Over the last five years, King Mohammed VI launched several projects to promote the diversity of Morocco’s culture, including its Jewish community. In recent years, a reference to how Morocco was influenced by Jewish culture was added to Morocco’s constitution.

Upon hearing the news, the Moroccan Jewish community welcomed and celebrated the normalization. They shared on social media famous quotes of the late King Hassan II, a key figure who secretly held peace talks in the 1970s and negotiated the peace accords between the Arab states and Israel. Among those was a popularly shared quote: “When a Jew emigrates, Morocco loses a citizen, but he gains an ambassador.” The legacy of Sultan Mohamed V was also revived, as he is remembered for refusing to hand Jewish Moroccans to the collaborationist Vichy France, which wanted to enforce their laws on Morocco (then under the French protectorate) in the early 1940s. Interestingly, when asked about their views on normalization, the Moroccan Amazigh community—who overwhelmingly emphasize cultural and social components—saw the normalization as a triumph against Arabism.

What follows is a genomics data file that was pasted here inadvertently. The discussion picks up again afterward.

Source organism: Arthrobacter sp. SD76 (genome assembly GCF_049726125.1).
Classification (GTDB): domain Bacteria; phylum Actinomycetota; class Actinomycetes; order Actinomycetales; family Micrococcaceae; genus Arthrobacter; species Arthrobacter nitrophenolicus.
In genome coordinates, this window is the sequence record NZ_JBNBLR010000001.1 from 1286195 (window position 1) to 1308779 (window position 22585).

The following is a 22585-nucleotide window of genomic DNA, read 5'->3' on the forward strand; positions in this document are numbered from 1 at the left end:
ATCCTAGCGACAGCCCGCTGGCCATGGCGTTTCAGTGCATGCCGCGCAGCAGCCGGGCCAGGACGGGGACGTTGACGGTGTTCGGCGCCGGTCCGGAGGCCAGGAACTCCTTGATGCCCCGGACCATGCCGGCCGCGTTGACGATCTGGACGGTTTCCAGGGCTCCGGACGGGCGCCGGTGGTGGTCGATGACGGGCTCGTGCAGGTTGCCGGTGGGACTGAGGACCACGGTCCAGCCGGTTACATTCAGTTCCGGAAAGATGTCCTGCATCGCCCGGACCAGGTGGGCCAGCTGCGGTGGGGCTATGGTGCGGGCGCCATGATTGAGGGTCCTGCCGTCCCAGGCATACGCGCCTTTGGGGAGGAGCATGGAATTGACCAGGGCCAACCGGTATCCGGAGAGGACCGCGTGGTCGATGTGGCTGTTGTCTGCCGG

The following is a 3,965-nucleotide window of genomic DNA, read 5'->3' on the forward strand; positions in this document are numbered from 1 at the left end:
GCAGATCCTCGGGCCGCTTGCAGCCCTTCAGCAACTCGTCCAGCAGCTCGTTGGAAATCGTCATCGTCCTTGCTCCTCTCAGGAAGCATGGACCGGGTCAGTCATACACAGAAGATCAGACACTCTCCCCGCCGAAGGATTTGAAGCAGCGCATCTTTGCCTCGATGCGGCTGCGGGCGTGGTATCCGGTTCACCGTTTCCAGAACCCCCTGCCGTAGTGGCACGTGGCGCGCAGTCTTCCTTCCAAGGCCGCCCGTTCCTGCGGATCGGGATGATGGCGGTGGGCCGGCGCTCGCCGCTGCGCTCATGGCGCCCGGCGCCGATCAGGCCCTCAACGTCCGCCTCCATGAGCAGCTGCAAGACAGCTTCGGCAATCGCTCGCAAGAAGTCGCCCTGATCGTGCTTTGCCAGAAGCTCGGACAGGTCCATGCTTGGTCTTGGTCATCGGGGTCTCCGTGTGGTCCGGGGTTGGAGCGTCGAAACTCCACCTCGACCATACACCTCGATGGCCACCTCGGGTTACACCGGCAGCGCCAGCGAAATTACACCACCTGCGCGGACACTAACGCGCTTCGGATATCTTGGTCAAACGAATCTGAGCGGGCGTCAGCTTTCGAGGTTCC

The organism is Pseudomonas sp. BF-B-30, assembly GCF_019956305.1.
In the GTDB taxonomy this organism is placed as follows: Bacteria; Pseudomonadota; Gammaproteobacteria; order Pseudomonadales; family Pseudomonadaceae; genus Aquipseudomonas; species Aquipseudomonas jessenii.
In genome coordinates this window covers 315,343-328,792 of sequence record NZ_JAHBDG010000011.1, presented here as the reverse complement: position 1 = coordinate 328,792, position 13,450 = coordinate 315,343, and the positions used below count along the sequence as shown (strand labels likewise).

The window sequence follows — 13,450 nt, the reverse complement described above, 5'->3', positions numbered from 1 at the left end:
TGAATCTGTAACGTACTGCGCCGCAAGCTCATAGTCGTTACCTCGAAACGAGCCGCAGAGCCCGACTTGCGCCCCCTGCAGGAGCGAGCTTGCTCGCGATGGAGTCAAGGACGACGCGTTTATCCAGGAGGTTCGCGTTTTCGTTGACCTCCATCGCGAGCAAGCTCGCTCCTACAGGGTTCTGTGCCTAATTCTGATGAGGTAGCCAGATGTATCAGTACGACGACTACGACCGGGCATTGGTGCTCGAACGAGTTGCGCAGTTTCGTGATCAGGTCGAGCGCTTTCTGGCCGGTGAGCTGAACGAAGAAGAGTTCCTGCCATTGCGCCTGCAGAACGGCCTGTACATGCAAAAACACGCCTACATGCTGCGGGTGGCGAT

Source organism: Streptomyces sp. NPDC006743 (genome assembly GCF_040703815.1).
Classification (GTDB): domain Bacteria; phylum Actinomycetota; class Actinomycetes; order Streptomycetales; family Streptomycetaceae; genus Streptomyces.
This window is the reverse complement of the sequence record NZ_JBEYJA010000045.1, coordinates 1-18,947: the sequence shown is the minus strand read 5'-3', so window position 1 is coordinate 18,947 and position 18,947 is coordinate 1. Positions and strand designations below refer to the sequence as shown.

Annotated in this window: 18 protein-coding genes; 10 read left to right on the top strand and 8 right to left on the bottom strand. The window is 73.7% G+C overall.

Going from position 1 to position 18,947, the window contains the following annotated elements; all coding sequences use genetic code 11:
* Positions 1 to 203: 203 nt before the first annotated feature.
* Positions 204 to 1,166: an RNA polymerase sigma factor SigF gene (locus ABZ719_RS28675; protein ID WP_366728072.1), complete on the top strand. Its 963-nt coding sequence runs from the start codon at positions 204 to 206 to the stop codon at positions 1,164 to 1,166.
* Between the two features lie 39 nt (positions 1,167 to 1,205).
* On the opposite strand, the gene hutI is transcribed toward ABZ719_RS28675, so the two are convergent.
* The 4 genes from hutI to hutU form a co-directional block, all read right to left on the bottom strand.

Western Sahara

On December 10, Moroccans turned their attention to national television, as the establishment of a US Consulate in Dakhla, a prominent city in Western Sahara, was officially announced. It is impossible to fully comprehend the average Moroccan citizen’s reaction to normalization with Israel without referring to the Trump administration’s decision, since many consider cooperating with Israel to be a pragmatic choice, and would have fiercely opposed it if Western Sahara was out of the equation.